New Oars for The Small Reach Regatta – By Richard Honan

Our Spring 2016 catalog featured Richard Honan, boatbuilder and signmaker and – as it turns out – rower extraordinaire. Richard has been building boats for years and we have blogged about his amazing accomplishments many times in this space. Richard has a serious following of jealous friends and he often sends them all email updates when he does something cool or builds something he is proud of (most everything he touches is worthy).DSCN3436

So when Richard told us he was heading to the Small Reach Regatta in Herrick Bay (home of Wooden Boat in Brooklin), we were thrilled to hear his newly fashioned oars were yet another TotalBoat project of his. These gorgeous oars were no afterthought and as Richard told us, he coated them with “TotalBoat Lust Varnish, my new favorite varnish.” Read on as Richard explains how he repurposed some old oars he had on hand for the Melonseed skiff he built and was planning to use for this fun regatta. 

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Brothers and sailors – Bill and Richard Honan at the Small Reach Regatta in Brooklin,. Maine

The Small Reach Regatta requires you to have oars aboard your small “sail-and-oar” sailboat, and this fun, multi-day event is fashioned after the Eggemoggin Reach Regatta (popular for larger classic yachts) and the european style “raids.” Turns out it was of great interest to boatbuilders like Richard who have some sail-and-oar boats on hand, and time to ghost around this beautiful area in Maine for the few days with like-minded sailors. DSCN3430  DSCN3437SmallReach boats Honan - small reach

From Richard Honan: We’re required to have oar propulsion for the Melonseed for the Small Reach Regatta. Since the 16’00” is 5’2” wide, my regular 7’6” or 8’00” oars were not going to be long enough. Also, the 1” height of the cockpit combing necessitated making raised oarlock pads. I banged out a pair of 9’6” spoon shaped oars, making sure they could be stowed under the deck without blocking access to the beer cooler. Hopefully, my brother Billy, my able bodied crew on this voyage , will find these oars to his liking. There will be between 65 and 70 other similar sized sailboats joining us (Billy and I) for five days in Brooklin Maine.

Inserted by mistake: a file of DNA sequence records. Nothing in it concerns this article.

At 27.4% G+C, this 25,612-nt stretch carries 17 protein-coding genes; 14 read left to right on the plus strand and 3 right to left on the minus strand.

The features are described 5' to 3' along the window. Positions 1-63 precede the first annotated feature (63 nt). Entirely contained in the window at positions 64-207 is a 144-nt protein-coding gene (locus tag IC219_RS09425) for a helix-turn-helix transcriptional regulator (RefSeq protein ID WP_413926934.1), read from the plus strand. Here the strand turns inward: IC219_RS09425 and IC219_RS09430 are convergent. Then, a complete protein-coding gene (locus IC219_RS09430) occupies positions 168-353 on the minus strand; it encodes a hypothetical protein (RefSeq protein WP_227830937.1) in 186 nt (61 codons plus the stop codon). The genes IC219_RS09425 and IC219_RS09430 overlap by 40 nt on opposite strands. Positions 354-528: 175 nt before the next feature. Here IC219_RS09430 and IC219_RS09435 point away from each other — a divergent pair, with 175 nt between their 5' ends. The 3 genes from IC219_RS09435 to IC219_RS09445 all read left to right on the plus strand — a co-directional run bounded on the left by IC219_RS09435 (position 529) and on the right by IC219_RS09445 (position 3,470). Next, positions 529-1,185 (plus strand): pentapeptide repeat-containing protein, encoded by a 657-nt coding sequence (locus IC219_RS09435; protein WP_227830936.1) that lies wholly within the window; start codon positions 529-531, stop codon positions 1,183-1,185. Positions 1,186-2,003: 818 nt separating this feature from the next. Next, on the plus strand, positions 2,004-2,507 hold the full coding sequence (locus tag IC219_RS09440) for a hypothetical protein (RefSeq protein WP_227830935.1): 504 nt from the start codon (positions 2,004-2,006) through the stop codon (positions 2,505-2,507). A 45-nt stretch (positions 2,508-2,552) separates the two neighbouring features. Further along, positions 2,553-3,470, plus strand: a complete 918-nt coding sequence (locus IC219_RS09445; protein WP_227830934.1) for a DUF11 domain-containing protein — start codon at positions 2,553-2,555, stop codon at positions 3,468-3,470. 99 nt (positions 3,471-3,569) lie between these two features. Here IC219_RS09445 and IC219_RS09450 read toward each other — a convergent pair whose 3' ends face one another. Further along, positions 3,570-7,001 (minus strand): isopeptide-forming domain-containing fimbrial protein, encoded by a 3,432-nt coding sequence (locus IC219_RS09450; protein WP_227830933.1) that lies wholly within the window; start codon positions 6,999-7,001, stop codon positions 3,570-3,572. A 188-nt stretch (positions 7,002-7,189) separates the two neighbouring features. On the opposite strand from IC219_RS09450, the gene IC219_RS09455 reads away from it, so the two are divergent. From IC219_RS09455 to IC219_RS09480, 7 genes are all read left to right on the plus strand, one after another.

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Eddie Breeden – photo.

Last week I discovered that my 7’6” oars from my 15’00” Duck Trap Wherry pulling boat were not long enough for the 5’2” width of the Melonseed. I came up with an idea. Last spring I purchased a used Piantedosi sliding seat for my Adirondack Guide Boat. The sliding seat came with a pair of 9’6” primitive oars with plywood blades. To be honest, they probably would have been fine for the number of times that I’m going to row my Melonseed.
But, being a semi-retired guy who can’t leave well enough alone, I decided to modify them. I saw a standard blade shape for some sculling oars that struck my fancy on the Angus Rowboats website (http://www.angusrowboats.com/images/oarplansfinalsmall.pdf. I cut the plywood blades off the shafts. I cut up some spruce 2” x 4” ’s, epoxied the spoon shaped blades on either side of the shaft and did a little shaping, add some some cherrywood tips, some Lust Varnish and “Shazam” . . . we have a pair of beautiful, custom made Melonseed rowing oars.

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